The much awaited rains are here. Unless you are from semi-arid areas like us here in Kajiado county lol. Just like with all other aspects of nature and especially with climate change, rain can be a blessing and a catastrophe at the same time. But this article will make sure that you make the most of the rain and while protecting your crops and soil from the heavy downpour.
Slow down the rain, protect the ground
Anything that protects the soil from the speed of the raindrop will decrease the damage it causes. You could introduce Organic mulch, cover crops, the canopy of the new crop and permanent vegetation are all as a means of slowing down the rain drop.
This provides a surface for the raindrop to hit before it hits the soils. This will absorb some of the raindrop’s energy and slow it down, reducing the impact especially on young crops.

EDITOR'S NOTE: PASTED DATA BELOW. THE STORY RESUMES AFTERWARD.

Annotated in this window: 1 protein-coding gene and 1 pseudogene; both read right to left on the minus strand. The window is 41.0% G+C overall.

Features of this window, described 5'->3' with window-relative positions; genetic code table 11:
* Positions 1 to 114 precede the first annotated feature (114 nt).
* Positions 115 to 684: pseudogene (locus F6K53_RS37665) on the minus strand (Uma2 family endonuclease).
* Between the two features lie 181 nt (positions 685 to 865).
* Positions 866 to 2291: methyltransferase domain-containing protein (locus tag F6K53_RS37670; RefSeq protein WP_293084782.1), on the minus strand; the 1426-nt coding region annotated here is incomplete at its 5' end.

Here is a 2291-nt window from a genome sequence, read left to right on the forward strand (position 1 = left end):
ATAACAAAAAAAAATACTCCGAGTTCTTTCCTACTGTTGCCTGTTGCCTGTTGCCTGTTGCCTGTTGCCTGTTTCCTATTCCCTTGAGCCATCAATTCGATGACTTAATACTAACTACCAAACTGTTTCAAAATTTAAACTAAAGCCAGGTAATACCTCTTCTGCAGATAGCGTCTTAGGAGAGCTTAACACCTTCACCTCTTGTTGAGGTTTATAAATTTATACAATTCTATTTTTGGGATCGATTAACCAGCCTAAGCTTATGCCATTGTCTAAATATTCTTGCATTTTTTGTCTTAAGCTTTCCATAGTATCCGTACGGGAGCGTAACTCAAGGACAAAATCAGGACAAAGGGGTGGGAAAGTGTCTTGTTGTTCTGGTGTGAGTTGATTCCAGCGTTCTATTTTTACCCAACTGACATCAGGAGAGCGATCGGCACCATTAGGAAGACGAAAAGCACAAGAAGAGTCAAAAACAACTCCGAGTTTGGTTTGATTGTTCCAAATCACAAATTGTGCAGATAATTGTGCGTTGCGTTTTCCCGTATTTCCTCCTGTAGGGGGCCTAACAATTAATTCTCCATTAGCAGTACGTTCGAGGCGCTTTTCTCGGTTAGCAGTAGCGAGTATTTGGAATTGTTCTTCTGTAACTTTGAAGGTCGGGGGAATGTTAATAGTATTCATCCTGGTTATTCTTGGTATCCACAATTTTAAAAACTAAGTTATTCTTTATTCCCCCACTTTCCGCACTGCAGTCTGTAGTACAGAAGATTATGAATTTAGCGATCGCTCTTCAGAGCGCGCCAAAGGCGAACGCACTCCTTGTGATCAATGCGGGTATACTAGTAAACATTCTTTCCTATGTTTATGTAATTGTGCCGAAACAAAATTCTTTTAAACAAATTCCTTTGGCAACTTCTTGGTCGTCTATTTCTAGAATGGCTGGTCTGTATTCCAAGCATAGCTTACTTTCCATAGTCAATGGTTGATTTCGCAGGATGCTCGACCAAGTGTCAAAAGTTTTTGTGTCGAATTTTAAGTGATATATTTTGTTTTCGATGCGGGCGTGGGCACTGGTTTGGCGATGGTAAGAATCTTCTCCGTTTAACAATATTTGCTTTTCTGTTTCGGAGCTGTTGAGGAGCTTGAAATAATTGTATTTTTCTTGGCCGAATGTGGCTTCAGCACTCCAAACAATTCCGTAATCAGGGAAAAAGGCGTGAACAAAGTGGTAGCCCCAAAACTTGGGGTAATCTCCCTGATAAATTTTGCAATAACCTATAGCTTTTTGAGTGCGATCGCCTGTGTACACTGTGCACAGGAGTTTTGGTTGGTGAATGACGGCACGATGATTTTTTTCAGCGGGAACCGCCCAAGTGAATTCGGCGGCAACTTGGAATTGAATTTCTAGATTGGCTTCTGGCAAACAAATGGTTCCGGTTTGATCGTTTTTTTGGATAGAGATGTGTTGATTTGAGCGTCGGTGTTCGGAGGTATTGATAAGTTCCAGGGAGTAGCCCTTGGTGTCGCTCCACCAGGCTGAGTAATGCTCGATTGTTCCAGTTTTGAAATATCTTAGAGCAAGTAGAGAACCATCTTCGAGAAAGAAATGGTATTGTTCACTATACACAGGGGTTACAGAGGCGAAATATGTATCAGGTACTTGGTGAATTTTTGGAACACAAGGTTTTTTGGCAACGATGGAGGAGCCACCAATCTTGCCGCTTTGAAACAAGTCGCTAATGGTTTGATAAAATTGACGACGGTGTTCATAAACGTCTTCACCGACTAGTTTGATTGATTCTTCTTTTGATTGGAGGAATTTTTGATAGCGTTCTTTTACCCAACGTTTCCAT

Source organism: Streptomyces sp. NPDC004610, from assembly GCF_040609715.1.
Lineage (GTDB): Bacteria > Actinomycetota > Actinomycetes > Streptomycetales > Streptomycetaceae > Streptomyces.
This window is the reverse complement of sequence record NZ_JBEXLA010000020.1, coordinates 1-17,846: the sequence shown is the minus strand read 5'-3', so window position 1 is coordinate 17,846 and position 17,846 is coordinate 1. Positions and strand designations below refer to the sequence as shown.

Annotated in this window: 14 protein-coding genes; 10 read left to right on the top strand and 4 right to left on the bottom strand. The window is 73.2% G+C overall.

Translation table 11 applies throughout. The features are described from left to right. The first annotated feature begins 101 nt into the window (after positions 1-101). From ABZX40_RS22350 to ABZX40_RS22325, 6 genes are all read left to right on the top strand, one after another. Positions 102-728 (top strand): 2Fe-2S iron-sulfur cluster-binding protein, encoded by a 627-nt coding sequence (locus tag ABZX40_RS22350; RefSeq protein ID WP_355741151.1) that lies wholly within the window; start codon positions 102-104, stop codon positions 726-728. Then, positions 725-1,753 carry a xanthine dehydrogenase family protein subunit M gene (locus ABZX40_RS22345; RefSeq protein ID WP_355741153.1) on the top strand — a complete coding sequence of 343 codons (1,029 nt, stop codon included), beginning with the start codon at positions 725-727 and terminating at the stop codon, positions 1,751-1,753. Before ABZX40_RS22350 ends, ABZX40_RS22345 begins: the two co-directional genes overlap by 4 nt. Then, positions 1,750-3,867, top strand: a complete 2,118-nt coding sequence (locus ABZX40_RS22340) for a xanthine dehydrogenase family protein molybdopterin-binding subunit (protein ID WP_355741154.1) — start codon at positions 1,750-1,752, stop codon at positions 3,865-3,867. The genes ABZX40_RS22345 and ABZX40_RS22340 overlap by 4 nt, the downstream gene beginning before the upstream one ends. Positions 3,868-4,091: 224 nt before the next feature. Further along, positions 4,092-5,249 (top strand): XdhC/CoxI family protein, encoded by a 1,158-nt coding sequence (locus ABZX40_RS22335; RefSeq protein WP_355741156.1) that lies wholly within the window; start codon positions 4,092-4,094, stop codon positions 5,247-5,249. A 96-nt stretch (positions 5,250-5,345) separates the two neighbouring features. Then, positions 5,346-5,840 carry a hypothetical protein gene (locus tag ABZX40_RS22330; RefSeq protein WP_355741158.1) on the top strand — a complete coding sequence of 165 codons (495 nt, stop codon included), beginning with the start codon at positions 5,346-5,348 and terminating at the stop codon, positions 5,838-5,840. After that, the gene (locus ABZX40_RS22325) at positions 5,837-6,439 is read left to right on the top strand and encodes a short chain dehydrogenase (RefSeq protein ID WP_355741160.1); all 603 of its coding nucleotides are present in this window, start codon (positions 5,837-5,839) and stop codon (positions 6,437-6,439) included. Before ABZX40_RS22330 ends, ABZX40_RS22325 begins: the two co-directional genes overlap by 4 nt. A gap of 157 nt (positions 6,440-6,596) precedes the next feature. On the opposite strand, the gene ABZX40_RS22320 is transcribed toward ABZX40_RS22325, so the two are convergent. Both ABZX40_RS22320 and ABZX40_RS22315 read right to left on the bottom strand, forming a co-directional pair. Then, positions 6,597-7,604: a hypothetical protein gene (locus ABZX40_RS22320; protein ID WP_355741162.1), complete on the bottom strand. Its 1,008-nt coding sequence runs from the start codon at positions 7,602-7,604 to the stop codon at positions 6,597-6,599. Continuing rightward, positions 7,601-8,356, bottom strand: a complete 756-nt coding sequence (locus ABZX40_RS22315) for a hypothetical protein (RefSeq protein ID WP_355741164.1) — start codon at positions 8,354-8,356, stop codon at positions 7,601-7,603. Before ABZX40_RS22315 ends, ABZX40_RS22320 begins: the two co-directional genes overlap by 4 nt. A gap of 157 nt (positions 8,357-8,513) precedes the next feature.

Add cover crops to the system
Cover crops (such as sorghum, peanut etc. they provide a cushion and a root structure that can hold the soil in place.
Provide permanent vegetation in areas where gullies typically form to slow the movement of water as it travels down the hill.
Using foliar fertilizer
Did you a nitrogen based fertilizer on your crop just before the recent rains? Well sadly it is no longer there as nitrogen is readily leached by water from the soil and nitrogen uptake into the plant is inhibited under saturated soil conditions.
If soils stay wet for extended periods of time that inhibit the use of fertigation. Foliar applications of nitrogen are a great way to go.
Waterlogged Soils .
The best way to improve drainage in water logged soils is by raising beds. The longer the flooding, the greater the chances that roots start to shut down, due to the lack of oxygen in the soil that gets pushed out by the water.
Some signs of damage to look for: Flower, leaf, or fruit drop are all symptoms of waterlogging stress on plants.